“No,” he said with a guilty grimace. “But my brother-in-law is the sour-looking guy in the picture.”
“Ha!” I said. “So this rant is personal.”
“You’re missing the point. It’s not about this one ad. It’s about how this ad came to be inevitable.” Wally snapped his fingers. “Gimme your laptop,” he said.
I slid it across the table. “I’m Googling the phrase is our passion,” he muttered, typing, as he always did, with his two middle fingers. “Here we go: 389,000 hits. To mention but a few: ‘Corn is our passion.’ ‘Marketing is our passion.’ ‘Wedding photography is our passion.’ ‘Customer service is our passion’—lots of people claim that one. ‘Fundraising is our passion.’ ‘Radiant heat is our passion.’ ‘Product testing for everyday requirements is our passion.’ ‘Representing women only in divorce is our passion.’ ‘Automation is our passion.’ ‘Manufacturing labels and tags is our passion.’ ‘Property in Turkey is our passion.’ ‘Help-desk software is our passion.’ ‘Your potential is our passion.’ ‘Your delight is our passion.’ ‘Your obsession is our passion.’ ‘Your passion is our passion.’ ”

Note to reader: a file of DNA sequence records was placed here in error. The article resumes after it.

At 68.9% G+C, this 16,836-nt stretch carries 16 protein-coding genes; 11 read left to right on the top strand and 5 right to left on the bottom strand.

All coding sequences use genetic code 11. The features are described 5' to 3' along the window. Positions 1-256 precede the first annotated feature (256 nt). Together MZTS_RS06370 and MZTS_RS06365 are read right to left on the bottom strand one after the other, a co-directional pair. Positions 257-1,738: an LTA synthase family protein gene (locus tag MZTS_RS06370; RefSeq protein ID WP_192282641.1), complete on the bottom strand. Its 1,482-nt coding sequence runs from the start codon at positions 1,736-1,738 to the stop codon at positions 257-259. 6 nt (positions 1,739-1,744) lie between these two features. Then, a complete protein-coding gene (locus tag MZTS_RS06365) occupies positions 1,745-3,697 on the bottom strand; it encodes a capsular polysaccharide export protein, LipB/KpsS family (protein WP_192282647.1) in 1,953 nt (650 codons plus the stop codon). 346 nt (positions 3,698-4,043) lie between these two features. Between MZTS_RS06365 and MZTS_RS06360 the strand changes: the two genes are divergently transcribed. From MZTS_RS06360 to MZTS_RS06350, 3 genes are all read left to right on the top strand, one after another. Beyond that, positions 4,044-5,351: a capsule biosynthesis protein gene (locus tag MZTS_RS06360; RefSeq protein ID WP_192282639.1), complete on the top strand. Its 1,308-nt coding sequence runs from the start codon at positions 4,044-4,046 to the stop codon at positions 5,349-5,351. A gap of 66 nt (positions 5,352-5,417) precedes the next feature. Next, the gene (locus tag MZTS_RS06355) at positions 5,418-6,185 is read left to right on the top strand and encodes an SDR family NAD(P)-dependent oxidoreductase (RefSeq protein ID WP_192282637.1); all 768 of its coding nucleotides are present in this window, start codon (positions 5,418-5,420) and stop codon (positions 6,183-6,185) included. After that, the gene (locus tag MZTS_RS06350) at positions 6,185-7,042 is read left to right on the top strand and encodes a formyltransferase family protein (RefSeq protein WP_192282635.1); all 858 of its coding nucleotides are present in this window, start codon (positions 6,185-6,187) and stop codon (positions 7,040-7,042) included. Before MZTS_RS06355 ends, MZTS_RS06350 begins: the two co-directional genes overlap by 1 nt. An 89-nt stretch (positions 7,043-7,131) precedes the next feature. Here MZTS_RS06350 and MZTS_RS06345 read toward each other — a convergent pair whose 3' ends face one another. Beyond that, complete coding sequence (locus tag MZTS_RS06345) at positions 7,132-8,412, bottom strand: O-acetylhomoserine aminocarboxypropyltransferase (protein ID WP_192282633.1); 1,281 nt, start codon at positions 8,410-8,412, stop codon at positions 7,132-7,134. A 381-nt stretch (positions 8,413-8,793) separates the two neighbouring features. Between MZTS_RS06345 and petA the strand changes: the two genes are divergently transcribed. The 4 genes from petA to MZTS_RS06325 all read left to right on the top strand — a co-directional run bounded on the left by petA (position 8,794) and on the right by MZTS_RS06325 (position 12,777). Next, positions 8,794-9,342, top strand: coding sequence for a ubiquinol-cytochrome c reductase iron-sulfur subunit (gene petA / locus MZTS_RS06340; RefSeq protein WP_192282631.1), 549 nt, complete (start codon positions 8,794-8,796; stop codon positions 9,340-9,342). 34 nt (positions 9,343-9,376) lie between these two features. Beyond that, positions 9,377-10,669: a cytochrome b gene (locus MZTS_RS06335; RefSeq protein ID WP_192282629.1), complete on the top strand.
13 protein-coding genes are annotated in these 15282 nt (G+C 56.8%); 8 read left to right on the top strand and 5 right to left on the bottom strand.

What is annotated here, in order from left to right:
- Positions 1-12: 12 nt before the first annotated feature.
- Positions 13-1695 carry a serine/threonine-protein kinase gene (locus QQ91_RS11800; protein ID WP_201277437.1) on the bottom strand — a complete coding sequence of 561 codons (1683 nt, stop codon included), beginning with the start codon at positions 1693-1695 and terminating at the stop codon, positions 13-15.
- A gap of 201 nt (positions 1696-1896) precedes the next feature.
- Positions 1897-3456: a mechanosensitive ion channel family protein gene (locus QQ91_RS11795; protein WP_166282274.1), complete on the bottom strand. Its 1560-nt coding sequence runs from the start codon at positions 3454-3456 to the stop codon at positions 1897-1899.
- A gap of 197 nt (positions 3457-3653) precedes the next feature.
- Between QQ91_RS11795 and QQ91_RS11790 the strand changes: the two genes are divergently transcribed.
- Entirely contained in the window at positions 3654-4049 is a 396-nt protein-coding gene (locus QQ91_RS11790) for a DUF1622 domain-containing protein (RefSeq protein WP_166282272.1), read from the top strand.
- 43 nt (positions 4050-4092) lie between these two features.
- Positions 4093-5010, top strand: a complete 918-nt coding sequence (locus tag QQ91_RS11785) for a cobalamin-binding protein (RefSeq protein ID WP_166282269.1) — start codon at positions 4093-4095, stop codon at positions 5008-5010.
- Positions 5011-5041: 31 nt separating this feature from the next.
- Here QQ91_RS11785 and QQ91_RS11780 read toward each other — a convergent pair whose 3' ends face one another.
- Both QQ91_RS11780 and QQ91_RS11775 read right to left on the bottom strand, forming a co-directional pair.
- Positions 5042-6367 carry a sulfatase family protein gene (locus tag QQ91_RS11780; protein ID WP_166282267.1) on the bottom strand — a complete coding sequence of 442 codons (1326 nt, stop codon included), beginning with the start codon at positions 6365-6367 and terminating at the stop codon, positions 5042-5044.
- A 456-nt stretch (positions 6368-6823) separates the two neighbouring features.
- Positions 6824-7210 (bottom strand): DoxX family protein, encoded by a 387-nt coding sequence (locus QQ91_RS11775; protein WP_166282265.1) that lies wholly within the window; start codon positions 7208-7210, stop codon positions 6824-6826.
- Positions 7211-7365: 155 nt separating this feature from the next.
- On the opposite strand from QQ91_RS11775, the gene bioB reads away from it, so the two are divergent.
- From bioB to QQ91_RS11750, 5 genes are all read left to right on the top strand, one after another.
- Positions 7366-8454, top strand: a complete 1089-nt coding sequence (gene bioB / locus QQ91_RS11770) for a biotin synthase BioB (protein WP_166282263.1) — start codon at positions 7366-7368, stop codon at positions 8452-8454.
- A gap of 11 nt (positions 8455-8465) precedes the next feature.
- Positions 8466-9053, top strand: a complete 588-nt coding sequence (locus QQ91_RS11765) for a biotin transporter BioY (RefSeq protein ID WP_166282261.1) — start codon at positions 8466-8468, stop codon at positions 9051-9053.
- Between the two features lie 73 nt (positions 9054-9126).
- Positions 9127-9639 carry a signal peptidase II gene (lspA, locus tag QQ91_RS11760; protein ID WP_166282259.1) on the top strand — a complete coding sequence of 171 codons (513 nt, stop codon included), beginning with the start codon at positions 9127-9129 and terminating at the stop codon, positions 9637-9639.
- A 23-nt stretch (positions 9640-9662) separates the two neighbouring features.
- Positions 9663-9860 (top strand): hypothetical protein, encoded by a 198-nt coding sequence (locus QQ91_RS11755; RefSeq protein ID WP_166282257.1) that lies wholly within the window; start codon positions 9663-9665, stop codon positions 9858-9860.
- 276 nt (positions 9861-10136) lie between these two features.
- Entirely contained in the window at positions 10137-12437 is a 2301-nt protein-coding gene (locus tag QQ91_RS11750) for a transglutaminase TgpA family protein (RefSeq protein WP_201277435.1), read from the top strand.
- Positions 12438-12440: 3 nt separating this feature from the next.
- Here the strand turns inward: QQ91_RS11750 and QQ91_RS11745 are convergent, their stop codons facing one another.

“I get it,” I said. “There’s lots of passion out there, but you’re not buying it. So what?”
“Passion has become the great validator. No, check that. Claiming to have passion has become the great validator.” Wally’s voice was rising; people around the coffee shop were giving us looks. “Last fall, during the governor’s race, when Mike Hatch went into bulging-neck-vein mode about that ethanol gaffe, his explanation was Hey, it’s not that I have anger issues—I just have passion, man. It was too little too late, but he understood that self-proclaimed passion covers a multitude of sins.” Wally stopped to hyperventilate briefly. “You can’t open an oil-change shop, much less a medical practice, without claiming it was destiny that led you to this pneumatic wrench, that your soul sings the ‘Hallelujah Chorus’ every time you glurp a load of 30-weight into somebody’s Camry. Everybody talks about passion. Nobody talks about expertise.”